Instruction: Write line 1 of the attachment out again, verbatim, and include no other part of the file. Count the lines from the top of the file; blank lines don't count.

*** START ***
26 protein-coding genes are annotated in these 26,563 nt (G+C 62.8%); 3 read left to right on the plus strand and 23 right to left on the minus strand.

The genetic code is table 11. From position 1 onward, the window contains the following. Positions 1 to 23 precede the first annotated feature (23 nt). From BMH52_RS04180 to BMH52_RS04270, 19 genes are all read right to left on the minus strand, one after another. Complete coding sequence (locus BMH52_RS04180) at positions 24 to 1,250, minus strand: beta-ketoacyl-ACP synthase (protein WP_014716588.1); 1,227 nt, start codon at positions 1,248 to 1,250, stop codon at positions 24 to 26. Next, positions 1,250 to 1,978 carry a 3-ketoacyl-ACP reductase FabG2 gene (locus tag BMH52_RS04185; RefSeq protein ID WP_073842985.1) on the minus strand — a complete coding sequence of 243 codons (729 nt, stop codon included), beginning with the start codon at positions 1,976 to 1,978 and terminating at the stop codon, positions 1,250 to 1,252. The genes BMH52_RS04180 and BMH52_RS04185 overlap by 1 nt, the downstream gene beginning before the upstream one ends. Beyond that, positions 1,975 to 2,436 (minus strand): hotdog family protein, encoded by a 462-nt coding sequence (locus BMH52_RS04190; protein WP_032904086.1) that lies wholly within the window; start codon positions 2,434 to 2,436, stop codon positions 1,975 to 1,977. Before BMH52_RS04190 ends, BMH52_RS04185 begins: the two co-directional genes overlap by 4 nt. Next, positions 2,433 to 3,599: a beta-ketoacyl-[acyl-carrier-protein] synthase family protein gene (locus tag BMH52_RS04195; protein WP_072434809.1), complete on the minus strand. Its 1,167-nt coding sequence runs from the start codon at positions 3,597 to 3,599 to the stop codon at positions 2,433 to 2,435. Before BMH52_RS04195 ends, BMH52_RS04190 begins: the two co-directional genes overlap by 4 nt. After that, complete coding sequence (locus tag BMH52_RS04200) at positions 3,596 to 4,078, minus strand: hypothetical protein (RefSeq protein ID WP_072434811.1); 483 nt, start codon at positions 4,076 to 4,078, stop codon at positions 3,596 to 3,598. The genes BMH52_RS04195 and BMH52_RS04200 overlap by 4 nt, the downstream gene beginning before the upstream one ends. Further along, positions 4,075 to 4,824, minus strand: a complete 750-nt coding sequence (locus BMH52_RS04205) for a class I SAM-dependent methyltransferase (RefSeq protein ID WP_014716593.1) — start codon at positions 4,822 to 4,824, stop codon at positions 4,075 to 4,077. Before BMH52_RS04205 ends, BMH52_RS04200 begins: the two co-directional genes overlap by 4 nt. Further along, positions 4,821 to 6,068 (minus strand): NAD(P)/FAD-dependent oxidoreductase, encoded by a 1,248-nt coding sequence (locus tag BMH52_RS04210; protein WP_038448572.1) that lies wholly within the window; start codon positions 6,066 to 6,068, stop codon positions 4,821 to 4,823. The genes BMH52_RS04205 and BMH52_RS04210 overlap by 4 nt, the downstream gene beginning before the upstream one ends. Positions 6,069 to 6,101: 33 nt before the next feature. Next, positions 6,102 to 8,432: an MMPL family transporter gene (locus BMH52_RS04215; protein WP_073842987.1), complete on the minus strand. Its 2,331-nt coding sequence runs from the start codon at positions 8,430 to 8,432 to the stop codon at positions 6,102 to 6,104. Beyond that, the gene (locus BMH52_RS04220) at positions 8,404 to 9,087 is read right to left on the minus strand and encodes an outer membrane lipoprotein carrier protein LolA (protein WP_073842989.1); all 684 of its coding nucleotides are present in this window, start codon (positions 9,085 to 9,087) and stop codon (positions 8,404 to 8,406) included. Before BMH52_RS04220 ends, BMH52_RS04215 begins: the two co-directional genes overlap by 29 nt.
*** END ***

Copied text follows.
26 protein-coding genes are annotated in these 26,563 nt (G+C 62.8%); 3 read left to right on the plus strand and 23 right to left on the minus strand.